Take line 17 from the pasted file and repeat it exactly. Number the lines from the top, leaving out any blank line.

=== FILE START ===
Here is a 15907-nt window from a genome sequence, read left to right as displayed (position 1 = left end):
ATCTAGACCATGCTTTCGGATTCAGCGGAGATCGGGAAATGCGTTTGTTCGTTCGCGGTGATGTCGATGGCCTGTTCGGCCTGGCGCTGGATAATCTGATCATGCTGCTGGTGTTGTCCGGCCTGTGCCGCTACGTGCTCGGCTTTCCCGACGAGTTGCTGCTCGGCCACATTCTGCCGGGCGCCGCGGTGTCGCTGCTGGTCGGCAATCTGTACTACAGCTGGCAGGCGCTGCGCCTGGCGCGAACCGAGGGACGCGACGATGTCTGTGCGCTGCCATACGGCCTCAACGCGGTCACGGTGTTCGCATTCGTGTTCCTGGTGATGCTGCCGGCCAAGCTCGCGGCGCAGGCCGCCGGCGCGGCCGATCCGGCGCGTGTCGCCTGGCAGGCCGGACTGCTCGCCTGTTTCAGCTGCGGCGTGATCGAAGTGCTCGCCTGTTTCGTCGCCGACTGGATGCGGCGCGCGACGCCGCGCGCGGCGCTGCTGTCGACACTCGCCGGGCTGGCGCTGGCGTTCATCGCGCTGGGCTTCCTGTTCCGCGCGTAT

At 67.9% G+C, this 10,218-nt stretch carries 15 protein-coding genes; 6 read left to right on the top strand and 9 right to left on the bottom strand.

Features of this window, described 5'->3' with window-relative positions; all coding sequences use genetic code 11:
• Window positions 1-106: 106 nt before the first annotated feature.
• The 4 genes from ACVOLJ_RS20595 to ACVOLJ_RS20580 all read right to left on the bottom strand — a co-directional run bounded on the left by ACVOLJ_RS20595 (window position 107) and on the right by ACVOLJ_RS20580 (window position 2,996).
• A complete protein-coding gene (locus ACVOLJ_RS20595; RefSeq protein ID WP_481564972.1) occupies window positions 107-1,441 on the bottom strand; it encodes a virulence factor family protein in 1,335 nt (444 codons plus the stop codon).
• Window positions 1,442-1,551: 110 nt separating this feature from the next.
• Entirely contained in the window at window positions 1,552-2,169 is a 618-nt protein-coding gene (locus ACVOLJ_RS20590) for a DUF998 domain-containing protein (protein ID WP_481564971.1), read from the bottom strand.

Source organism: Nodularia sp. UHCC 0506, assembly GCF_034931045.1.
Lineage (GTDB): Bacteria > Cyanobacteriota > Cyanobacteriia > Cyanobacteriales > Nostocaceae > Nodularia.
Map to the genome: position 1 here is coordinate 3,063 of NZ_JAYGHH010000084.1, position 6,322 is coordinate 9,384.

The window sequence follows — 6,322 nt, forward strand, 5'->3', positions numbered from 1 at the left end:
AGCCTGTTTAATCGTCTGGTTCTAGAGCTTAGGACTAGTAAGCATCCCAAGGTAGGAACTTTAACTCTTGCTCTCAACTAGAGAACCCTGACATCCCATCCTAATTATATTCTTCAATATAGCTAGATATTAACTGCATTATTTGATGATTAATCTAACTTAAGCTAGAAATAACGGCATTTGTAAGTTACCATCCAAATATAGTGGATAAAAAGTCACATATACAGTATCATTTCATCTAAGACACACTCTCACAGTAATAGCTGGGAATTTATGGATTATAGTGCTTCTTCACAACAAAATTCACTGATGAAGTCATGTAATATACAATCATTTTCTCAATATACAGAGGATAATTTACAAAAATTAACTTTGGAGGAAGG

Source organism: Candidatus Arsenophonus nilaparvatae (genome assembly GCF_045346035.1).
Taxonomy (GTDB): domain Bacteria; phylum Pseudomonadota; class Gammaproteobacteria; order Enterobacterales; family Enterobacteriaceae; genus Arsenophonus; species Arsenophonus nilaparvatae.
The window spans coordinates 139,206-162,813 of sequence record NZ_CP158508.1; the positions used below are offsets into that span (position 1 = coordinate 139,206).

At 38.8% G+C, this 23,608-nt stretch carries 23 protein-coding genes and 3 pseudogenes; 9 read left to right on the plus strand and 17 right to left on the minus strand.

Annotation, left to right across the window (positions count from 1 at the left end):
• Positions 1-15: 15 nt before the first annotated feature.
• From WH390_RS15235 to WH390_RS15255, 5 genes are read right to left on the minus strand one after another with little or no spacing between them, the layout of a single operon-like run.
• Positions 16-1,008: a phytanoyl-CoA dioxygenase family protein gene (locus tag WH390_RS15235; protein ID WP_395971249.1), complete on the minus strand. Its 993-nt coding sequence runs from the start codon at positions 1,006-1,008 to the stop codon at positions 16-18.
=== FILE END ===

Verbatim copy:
The window spans coordinates 139,206-162,813 of sequence record NZ_CP158508.1; the positions used below are offsets into that span (position 1 = coordinate 139,206).